BUT what about doing this with BTSX itself, instead of burning fees? Since we have yield implemented for bitAssets, why not implement explicit yield for BTSX? I know in the long term burning is equivalent to dividends, but in the short term explicit dividends are a heck of a lot sexier.
Yes, not just sexier but also I have been recently advocating for this method of paying dividends as a more palatable way of incentivizing people to update their votes (the less palatable way are inactivity fees). But I really don't like the way the current BitAsset yield distribution works. In my opinion it should be a monotonically increasing yield through a linear variable interest rate . Then any additional yield can just stop accumulating for balances older than a year. This provides an incentive to move the balances (and thus provides a great opportunity to propagate vote updates to the blockchain) at least once a year (tiny balances that are so small that the yield is smaller than the transaction fee won't have an incentive to update, but these balances are so small that their voting power can be considered negligible anyway). I want to remind people that this isn't about paying people to vote. I think if the voting is really easy in the client people will update their votes locally for free anyway. My proposal is about providing financial incentives to get users to propagate their vote changes into the blockchain by moving their balances to optimally claim their yields. Otherwise without any yield incentive, users would have to propagate their vote changes to the blockchain at their own cost of paying the transaction fees.
Furthermore the fact that this is linear interest rather than continuous compounding interest does not necessarily need to be a bad thing (the real reason for avoiding continuous compounding interest is due to the technical complexity). The optimal update frequency to maximize yield returns is a function of the balance, yield rate, and transaction fee. Given a fixed yield rate and transaction fee, the optimal update frequency will be more frequent as the balance value increases. I need to do a better analysis someday but from what I remember from what I looked at so far, assuming a 5% p.a. yield rate and 3 cent transaction fee, the optimal update period ranged from 6 months to 2 weeks for a balance value that spanned two orders of magnitude. And there was negligible financial benefit to update much more frequently than 2 weeks (with these interest rates and transaction fees of course) even for balances as large as a million dollars. And finally with the 5% p.a. yield rate, the maximum additional yield rate benefit that a really large balance had over a balance as small as $10 was fairly small (approximately 0.12% p.a. extra). So, I think sticking with simple linear interest is sufficient and fair. In addition, it means the big balances should be updating their votes more frequently which isn't a bad thing. A more proper analysis would also need to include the probability distribution of the size of balances typically kept on the blockchain in order to estimate the average percentage of voting power updated within a fixed period of time like a month.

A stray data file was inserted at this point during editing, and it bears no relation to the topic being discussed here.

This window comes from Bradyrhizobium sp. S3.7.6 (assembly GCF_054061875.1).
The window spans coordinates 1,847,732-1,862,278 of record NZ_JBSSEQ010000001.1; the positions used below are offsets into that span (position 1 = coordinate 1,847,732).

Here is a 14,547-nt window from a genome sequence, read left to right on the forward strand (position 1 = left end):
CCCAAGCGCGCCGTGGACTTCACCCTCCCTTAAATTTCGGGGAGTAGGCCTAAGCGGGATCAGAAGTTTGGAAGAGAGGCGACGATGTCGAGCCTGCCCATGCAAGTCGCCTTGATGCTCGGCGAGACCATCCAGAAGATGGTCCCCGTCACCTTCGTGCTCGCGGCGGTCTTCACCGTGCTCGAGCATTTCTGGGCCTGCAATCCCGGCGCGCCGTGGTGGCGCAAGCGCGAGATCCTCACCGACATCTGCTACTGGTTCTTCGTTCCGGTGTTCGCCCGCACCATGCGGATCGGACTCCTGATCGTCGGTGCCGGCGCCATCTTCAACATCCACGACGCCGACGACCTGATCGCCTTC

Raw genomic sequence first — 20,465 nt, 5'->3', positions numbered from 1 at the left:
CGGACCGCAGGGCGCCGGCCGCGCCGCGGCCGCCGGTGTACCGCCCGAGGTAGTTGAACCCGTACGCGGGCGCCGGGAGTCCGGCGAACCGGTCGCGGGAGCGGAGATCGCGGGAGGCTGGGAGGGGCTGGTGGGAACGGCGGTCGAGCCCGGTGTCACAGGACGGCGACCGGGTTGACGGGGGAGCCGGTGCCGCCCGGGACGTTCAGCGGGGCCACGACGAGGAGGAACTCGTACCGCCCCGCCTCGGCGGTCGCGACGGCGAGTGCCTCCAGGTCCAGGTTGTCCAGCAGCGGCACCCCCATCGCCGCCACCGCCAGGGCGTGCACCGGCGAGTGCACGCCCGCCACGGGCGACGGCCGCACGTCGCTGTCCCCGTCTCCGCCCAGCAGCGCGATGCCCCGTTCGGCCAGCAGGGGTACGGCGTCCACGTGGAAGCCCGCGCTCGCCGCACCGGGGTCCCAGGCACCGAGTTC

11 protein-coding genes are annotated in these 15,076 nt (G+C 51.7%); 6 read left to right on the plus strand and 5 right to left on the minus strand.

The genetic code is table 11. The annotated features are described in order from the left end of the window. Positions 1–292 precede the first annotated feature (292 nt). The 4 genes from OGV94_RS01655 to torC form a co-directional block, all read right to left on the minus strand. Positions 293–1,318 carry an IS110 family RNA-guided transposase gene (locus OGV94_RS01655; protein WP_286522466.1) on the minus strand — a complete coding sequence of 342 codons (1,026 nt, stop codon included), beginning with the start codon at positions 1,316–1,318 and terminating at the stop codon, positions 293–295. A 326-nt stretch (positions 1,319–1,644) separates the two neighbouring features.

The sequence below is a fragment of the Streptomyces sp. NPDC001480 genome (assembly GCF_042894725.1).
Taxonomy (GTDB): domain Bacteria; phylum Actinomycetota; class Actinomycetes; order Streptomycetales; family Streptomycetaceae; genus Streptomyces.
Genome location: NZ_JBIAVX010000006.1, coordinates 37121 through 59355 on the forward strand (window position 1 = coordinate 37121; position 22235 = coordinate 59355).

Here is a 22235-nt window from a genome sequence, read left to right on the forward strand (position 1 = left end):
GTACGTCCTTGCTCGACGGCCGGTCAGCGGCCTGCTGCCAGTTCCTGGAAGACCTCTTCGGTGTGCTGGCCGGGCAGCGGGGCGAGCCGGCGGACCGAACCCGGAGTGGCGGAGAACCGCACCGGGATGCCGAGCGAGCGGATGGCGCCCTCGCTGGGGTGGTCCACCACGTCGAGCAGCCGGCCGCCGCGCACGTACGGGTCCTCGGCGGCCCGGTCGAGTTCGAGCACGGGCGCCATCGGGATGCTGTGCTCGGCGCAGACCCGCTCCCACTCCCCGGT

The idea is to conceptually separate out the reserve fund from the yield fund. When money goes into the yield fund it cannot be taken out for any purpose other than paying out yields to balances. After every N blocks (say N = 30) some amount of assets are moved from the reserve fund to the yield fund. The ratio between the amount moved and the amount of outstanding assets held by users at the time of the fund movement is added to an accumulator. The accumulator and ratio could be rational numbers with 64-bit numerator and denominator, but the intermediate sum could be a rational with 128-bit numerator and denominator which is then reduced (round down) to the rational with 64-bit numerator and denominator that is stored in the database. The accumulator would be stored for each block where a movement from reserve fund to yield fund occurred (so approximately every 30 blocks, or 5 minutes, in this example). When moving a balance the yield is calculated by only counting fund movements which occurred while the transaction existed. So the start point of yield is the accumulator point that came right before transaction was created in the blockchain and the end point is the latest accumulator point right before the transaction has been spent. The difference between these two accumulator ratios is calculated and then multiplied by the balance to calculate the added yield (again round down as appropriate). The reason for N = 30 rather than N = 1 is to reduce the amount of rounding errors introduced. Because of the rounding down errors introduced, some amount of assets will remain in the yield fund and not be capable of being reclaimed as yield. Perhaps some further sophistication can be introduced to deal with that if it becomes a problem. I can see that being useful for BitAssets, but for BTSX it should not be a big deal since any untouchable BTSX could be considered equivalent to the old buyback style dividend on top of the new yield style dividend. Finally, any withheld yields (say due to inactivity over a year) should still be properly calculated during the balance transfer and instead of being added to the balance they should instead be recycled back to the reserve fund.